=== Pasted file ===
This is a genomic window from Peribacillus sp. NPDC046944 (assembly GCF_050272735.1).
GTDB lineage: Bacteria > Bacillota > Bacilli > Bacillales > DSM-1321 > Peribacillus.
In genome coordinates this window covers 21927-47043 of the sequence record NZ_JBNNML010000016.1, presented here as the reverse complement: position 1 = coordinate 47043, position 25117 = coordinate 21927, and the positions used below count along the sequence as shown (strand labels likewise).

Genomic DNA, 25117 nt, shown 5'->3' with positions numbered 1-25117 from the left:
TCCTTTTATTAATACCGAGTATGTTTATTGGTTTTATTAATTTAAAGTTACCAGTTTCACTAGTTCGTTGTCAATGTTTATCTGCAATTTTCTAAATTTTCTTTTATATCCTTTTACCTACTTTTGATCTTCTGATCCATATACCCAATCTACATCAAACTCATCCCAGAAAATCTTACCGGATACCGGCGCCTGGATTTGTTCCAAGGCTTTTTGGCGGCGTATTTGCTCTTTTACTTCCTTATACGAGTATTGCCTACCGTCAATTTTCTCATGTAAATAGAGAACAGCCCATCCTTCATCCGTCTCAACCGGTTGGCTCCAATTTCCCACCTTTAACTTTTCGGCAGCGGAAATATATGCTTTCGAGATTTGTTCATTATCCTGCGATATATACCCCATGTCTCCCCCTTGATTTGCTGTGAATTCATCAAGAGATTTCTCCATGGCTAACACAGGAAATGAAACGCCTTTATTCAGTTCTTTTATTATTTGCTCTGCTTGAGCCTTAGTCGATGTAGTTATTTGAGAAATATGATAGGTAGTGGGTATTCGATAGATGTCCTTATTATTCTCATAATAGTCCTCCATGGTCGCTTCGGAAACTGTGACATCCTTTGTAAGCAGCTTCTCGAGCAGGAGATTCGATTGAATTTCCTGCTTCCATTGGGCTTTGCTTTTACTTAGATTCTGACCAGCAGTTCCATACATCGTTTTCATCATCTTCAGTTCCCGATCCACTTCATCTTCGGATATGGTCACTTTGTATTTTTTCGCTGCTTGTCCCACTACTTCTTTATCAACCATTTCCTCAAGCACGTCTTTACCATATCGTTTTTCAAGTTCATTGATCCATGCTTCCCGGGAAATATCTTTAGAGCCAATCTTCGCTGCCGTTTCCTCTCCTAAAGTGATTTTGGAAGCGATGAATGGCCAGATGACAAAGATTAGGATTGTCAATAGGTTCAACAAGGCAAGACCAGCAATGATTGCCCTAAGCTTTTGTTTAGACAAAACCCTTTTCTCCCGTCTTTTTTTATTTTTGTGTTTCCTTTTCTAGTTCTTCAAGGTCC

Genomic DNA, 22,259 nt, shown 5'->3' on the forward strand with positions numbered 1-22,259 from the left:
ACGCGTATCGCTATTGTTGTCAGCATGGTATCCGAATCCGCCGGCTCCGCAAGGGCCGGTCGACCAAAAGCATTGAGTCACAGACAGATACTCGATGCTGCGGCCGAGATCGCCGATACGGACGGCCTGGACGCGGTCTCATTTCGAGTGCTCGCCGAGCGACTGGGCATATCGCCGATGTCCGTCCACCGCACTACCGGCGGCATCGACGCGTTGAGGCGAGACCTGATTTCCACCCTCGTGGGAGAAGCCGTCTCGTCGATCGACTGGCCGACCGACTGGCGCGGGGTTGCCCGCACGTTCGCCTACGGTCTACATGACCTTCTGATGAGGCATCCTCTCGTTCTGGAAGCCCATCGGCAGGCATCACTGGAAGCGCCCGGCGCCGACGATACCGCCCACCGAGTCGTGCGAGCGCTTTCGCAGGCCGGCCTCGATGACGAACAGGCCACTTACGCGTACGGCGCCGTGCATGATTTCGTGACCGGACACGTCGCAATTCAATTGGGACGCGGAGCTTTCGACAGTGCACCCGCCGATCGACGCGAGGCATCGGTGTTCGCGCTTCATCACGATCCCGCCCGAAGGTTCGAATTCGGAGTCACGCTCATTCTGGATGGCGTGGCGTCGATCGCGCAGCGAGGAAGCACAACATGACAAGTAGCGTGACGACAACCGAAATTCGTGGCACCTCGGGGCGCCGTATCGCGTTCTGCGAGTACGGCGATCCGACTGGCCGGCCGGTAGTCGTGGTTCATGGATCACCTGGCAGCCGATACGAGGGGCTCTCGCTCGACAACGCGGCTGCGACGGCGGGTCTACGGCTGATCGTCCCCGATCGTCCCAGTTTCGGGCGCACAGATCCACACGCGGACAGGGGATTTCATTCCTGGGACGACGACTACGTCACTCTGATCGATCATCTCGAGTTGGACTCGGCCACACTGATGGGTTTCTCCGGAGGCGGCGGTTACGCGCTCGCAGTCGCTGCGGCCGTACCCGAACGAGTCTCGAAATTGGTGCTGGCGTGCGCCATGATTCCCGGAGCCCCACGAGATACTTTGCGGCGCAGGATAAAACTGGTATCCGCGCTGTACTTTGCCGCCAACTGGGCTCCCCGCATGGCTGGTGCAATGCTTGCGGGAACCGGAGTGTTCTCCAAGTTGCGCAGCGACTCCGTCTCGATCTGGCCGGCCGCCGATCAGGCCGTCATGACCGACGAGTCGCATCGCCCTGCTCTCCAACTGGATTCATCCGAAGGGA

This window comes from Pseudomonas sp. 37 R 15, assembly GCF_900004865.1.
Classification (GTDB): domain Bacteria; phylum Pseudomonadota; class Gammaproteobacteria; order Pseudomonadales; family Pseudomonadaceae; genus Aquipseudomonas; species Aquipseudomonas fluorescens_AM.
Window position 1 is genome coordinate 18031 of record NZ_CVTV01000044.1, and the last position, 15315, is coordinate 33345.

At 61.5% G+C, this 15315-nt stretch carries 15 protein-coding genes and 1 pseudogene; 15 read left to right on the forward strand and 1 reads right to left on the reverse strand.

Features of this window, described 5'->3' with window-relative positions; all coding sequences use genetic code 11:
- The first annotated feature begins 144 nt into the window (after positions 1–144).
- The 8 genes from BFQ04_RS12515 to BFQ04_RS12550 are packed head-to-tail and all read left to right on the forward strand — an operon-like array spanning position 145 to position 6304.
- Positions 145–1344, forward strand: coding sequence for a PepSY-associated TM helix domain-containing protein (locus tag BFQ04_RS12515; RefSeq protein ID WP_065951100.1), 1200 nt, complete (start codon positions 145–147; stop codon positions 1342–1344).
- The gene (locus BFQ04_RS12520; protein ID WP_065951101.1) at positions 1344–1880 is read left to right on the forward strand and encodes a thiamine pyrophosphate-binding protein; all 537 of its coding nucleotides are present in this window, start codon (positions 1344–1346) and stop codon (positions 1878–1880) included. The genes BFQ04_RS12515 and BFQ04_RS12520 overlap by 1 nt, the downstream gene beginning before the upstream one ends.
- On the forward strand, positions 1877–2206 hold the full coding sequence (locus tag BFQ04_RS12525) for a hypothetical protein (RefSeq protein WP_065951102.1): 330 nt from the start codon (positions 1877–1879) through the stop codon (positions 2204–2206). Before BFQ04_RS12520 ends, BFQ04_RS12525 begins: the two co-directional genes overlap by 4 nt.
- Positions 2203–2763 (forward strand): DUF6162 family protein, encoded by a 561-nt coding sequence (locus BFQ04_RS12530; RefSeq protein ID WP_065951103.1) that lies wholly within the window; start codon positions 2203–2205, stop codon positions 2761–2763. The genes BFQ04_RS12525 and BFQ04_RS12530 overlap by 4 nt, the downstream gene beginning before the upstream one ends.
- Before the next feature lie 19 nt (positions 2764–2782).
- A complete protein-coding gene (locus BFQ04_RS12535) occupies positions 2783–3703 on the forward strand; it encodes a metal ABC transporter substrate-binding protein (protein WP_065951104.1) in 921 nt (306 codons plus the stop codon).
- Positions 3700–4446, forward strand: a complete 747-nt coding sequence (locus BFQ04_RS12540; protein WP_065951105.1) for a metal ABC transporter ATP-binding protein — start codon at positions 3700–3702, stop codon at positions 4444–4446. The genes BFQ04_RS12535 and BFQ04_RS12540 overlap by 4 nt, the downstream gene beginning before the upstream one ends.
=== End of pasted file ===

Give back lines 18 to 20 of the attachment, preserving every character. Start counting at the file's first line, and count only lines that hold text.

- Positions 2203–2763 (forward strand): DUF6162 family protein, encoded by a 561-nt coding sequence (locus BFQ04_RS12530; RefSeq protein ID WP_065951103.1) that lies wholly within the window; start codon positions 2203–2205, stop codon positions 2761–2763. The genes BFQ04_RS12525 and BFQ04_RS12530 overlap by 4 nt, the downstream gene beginning before the upstream one ends.
- Before the next feature lie 19 nt (positions 2764–2782).
- A complete protein-coding gene (locus BFQ04_RS12535) occupies positions 2783–3703 on the forward strand; it encodes a metal ABC transporter substrate-binding protein (protein WP_065951104.1) in 921 nt (306 codons plus the stop codon).